By Jason Davis – WASHINGTON, DC (Jul 24, 2019) US Soccer Players – Major League Soccer’s move to condense the 2019 schedule and finish the MLS Cup playoffs ahead of the November might have unintended, but completely foreseeable, consequences when it comes to summer signings. It only makes sense.
The shorter calendar means that the secondary transfer window will have less of an impact on the season than in years past. Pushing more midweek games into the front end of the campaign to make room for the playoff season takes regular season games away from a player joining in the summer. The window didn’t move, but the underlying calendar did.
With so few games left by the time the summer transfer window closes, clubs might not feel the pressure to make major signings. It’s harder to justify the spend in the middle of the season when a player might need some time to adapt.
That backdrop is making this summer window one of the most interesting ones in recent memory. It’s not necessarily because of the signings already made or the names floating about on the winds of rumor. Instead, it’s because of the strategy in play. It also means that teams that pushed summer moves up into the primary window that ended May 7 are benefiting.
We’re now two weeks into the summer window. The big signings are few and far between. New England acquired Argentine forward Gustavo Bou on July 10, spending a reported $6 million to bring him from Club Tijuana. A handful of lower-profile moves, like the signing of Andrew Wooten by the Union and a smattering of South American arrivals, are the sum total of the activity so far.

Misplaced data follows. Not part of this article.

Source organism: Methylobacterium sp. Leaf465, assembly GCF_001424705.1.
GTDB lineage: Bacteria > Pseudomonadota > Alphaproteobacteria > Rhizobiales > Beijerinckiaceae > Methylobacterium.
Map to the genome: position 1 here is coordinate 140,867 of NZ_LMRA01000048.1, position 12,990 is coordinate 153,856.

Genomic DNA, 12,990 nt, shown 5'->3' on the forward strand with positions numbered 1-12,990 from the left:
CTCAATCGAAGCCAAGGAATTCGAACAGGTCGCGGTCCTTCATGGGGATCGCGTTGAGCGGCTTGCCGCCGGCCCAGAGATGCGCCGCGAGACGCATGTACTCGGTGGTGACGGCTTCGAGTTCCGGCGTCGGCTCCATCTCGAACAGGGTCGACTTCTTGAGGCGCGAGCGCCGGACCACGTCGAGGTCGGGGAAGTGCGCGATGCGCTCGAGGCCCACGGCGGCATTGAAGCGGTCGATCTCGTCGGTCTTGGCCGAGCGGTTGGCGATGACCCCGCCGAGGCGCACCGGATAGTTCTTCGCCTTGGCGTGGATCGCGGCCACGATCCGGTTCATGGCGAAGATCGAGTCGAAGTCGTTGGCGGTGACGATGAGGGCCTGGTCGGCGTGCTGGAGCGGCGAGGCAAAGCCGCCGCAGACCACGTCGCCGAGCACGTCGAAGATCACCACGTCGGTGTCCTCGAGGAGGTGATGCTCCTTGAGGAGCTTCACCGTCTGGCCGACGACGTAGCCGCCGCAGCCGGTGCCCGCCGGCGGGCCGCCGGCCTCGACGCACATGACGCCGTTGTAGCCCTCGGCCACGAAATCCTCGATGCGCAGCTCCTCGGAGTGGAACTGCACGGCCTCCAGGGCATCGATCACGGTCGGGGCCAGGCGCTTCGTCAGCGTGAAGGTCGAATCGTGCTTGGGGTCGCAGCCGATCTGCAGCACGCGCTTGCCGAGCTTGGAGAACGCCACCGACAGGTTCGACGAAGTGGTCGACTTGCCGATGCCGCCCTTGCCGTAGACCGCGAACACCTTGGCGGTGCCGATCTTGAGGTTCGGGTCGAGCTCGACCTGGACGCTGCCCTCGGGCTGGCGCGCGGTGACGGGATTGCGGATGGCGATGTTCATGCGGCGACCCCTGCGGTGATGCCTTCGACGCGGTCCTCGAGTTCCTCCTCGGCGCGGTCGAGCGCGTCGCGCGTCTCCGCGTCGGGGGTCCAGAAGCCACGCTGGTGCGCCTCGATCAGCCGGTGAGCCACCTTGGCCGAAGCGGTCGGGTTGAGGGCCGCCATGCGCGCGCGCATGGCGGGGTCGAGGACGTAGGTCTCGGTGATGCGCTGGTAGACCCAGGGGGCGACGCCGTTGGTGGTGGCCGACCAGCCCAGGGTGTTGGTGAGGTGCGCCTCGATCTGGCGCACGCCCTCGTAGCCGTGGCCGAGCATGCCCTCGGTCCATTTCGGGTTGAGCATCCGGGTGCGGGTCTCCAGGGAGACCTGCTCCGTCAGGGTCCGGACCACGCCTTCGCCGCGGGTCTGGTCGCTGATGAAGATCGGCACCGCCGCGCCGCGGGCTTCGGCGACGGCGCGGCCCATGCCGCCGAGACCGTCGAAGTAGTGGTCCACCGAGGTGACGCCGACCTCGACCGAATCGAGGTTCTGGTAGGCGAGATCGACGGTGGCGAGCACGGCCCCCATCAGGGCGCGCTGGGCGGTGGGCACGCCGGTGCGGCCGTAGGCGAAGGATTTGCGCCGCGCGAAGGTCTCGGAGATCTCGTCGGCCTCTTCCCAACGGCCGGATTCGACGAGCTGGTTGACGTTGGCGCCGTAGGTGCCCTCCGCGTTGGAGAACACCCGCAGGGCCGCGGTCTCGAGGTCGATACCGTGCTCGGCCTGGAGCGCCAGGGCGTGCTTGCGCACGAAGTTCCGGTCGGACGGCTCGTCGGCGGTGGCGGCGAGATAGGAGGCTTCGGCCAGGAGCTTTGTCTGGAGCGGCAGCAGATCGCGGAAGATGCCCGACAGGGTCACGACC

That doesn’t mean there won’t be additional signings, perhaps even a few marquee additions before the window closes. The arrival of Wayne Rooney in 2018 came after a short negotiation period, though he joined when the secondary window opened.
Getting Rooney in as soon as possible was crucial in DC’s ability to turn their season around and climb back into the playoff picture in the Eastern Conference. It was still a summer signing, but the club didn’t waste any time in getting the transfer done. So far in 2019, only the Revolution has shown that same sort of urgency.
Unless you count the Portland Timbers and their signing of Brian Fernandez. Portland negotiated a reportedly $10m move north for Fernandez from Necaxa back in May, before the end of the primary transfer window. That was no small feat, as the striker was scoring goals for a team entering the Liga MX playoffs at the time.
Because of the mismatched season schedule of most leagues with MLS, major moves for players of Fernandez’s caliber typically happen in the secondary window. Not many clubs are willing to sell a player during their push for trophies.
Getting Fernandez in “early” certainly paid dividends for the Timbers. After his two-goal performance in his first-ever appearance in a Cascadia Cup match against Seattle on Sunday, Fernandez now has eight goals in seven league games. He scored in each of his first five matches after arriving in MLS, setting a new record for scoring in consecutive matches to start an MLS career.